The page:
4) Take a picnic lunch to any of the charming little pocket parks in the area. This corner of Maine is beautiful and there are so many little parks tucked here and there, most will views and lawns — great places for picnics and romping. Here are just a few in the area:
Middle River Park, Machias
5) Spend the day strolling and dipping your toes in the mighty Atlantic ocean at Roque Bluffs State Park. At the end of one of the fingers that reaches into the Atlantic ocean is one of Maine’s most beautiful state parks. There is a wide stretch of sandy beach — one of the very few sand beaches in this part of the world. Across the lane, there is a fresh water pond. The park also has restroom facilities and 182 miles of walking trails.
6) Tour a historic stone mill and see where mustard is made at Rayes Mustard Factory in Eastport. Visit a shop and mill that has been around for four generations. Sample different flavors of mustard and pick up some of the tasty condiments at their general store.
7) Pack up a lawn chair and enjoy one of Machias’ free outdoor movies for children at the Boxcar. Every other Friday in July and August, the Machias Bay Chamber of Commerce offers free movies at their visitor center/boxcar. Bring a blanket, chairs, bug spray and popcorn.
8) Take a day trip to Wild Acadia Fun Park in Bar Harbor. Enjoy the afternoon at this family fun park which includes an aerial park, zip lines, a water park, go carts, mini golf and more. The Wild Acadia Fun Park is located on the road to Bar Harbor, just south of Ellsworth. It’s open from June until Labor Day.
If you are visiting the area a little earlier or later in the season, Pirate’s Cove Mini Golf in Bar Harbor is open from mid-April through October.
9) Learn about sea life at the Mount Desert Oceanarium in Bar Harbor. Open from mid-May until late October, the Oceanarium is a lobster museum and hatchery. While you are there, take the Marsh Walk to learn basic and important ecological principles.
10) Visit a local farm and learn to farm. Pet a goat. Many farms in the area welcome visitors to learn about the farm. Some through Open Farm Day, usually held in July. Others with advance reservations. Two nearby farms are Tide Mill Organic Farm in Edmunds and Hatch Knoll Farm and Garden Side Dairy in Jonesboro. (As a side note, both sell products that are unbelievably delicious — head to their websites to see where you can purchase some yummy organic food).
11) See a show with Ray Murphy, the Chainsaw artist in Hancock, Maine. Chainsaw Ray performs his show in the world’s first Sawyer Art Theater building. The audiance can not hear the noise from the chainsaws. Instead, they only hear gentle music. Chainsaw Ray performs one of the most unique shows in the world and has been performing for over 50 years. Shows start at 7pm nightly from Late June until the end of September.
12) Splash around in the indoor pool at the University of Maine Machias. I remember when my kids were small — we lived surrounded by the ocean but all they wanted to do was go to the pool. Daily passes to the pool at UMM can be purchased for $5. Currently the pool is open for kid visitors on weekends from 10-2 on Saturdays and 10-3 on Sundays. During the week, the open pool is shared with lap swimmers.
13) Really enjoy learning about nature. I have two vacation rental homes in Machiasport and I have both scavenger hunts and bird and wildlife identification books in both homes. The scavenger hunts were easily printed from online hunts and I stapled the lists to brown paper lunch bags. I have two different hunts for two age groups – kids can hunt from everything from “dispose of a piece of trash” to “listen to the sound of wind through the trees”. Besides looking right in your own yard or neighborhood, there are so, so many good places to hike in the area. The Bold Coast Trail in Cutler is breathtaking for older kids. For younger kids, there are fantastic walking trails that surround the campus of the University (UMM). Other great places to walk are can be found at mainetrailfinder.com/trails – an invaluable resource for looking for outdoor adventures – where you can input location, degree of difficulty, etc.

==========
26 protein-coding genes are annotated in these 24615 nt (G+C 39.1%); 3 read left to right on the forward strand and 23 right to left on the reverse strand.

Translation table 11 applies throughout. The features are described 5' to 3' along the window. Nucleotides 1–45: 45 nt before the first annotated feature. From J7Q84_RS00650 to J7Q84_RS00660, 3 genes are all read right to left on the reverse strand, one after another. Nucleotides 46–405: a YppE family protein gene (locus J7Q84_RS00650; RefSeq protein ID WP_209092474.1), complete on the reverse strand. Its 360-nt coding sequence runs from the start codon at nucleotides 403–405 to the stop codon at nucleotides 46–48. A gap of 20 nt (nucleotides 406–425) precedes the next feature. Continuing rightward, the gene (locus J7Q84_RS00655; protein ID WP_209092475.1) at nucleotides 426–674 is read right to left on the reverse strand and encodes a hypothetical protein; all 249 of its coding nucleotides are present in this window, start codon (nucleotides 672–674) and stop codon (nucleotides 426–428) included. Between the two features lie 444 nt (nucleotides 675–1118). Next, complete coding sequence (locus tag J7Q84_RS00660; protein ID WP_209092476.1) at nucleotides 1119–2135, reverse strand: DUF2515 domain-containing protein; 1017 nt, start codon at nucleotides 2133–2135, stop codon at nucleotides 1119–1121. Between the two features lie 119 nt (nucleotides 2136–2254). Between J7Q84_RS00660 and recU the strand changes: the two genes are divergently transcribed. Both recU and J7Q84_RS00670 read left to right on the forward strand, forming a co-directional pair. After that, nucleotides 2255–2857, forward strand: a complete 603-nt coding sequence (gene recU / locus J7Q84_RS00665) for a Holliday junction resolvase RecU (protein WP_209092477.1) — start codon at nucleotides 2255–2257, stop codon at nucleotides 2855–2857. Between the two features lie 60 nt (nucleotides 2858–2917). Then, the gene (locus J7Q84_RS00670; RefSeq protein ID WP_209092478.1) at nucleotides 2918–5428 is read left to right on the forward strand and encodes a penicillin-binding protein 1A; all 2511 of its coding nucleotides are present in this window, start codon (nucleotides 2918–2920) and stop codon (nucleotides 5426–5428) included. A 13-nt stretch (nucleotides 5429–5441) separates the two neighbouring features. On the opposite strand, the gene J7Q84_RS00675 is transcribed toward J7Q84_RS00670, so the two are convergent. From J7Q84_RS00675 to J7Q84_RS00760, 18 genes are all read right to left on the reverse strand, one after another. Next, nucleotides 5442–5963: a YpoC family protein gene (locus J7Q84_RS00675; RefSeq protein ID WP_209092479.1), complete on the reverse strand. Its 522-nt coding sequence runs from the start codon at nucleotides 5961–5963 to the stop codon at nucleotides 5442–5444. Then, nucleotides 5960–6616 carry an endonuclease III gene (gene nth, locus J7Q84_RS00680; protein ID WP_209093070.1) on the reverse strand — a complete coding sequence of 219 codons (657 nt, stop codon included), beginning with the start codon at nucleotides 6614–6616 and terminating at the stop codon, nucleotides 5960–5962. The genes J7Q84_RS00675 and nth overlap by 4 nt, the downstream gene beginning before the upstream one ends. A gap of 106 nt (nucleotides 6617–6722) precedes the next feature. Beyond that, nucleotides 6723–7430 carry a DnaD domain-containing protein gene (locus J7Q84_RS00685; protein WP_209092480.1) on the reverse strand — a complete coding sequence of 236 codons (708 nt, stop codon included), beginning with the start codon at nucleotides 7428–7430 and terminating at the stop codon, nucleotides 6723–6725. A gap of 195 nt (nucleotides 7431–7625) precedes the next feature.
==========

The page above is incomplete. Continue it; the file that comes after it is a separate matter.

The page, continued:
14) Bike on the Downeast Sunrise Trail. The Downeast Sunrise Trail connects Pembroke, Maine (almost to the border of Canada) to Ellsworth (and the Appalachian Trail beyond). The trail is multi-use, so you might see walkers, horses, ATV’s, snowmobiles and dogsleds on the path, but no automobiles. The trail is usually closed during ‘mud’ season in the spring but reopens sometime in May. Check their website for maps and updated news.
15) Head to Milbridge every Friday evening. The Milbridge Theater has a ton of great, family friendly entertainment every Friday in summer. These performances range from puppet shows to live music to game show nights (interspersed with kid-friendly outdoor movies). The evenings kick off at 5:30 and rain dates are on Sundays.
16) Back to that scavenger hunt theme, what about geocaching? Geocaching is something that can be done no matter where you are (my kids were interested in it and I was amazed that there were several hidden within a block from my house in Massachusetts). Go to the website and sign up for a free account. From there you can enter whatever destination that you want and it will give you a list of all of the locations in the area. Find a geocache box, sign in and record your finding. By this summer, there may be a few additional locations in the downeast area…wink, wink.
Feel free to email me or make a comment with other fun things to do with kids!
As the owner/manager of several properties in coastal Down East Maine, I am asked often where the best place to swim in the ocean is in the area. By far, my answer is always Roque Bluffs State Park. Located about 10 miles from the town of Machias, the park is 274 acres of beach, water and walking trails.
We recommend that you download the brochure or stop by the Machias Bay Chamber of Commerce to pick one up with all of the information about the park.
The below information comes directly from the Maine.gov website — please head there for even more information.
Hours / Season Open 9:00 a.m. to sunset daily from May 15 to October 1. Fee Charged. Visitors may continue to enjoy the park during the off season by parking outside the gate and walking in during these same hours. Please be aware that facilities are closed during the off season.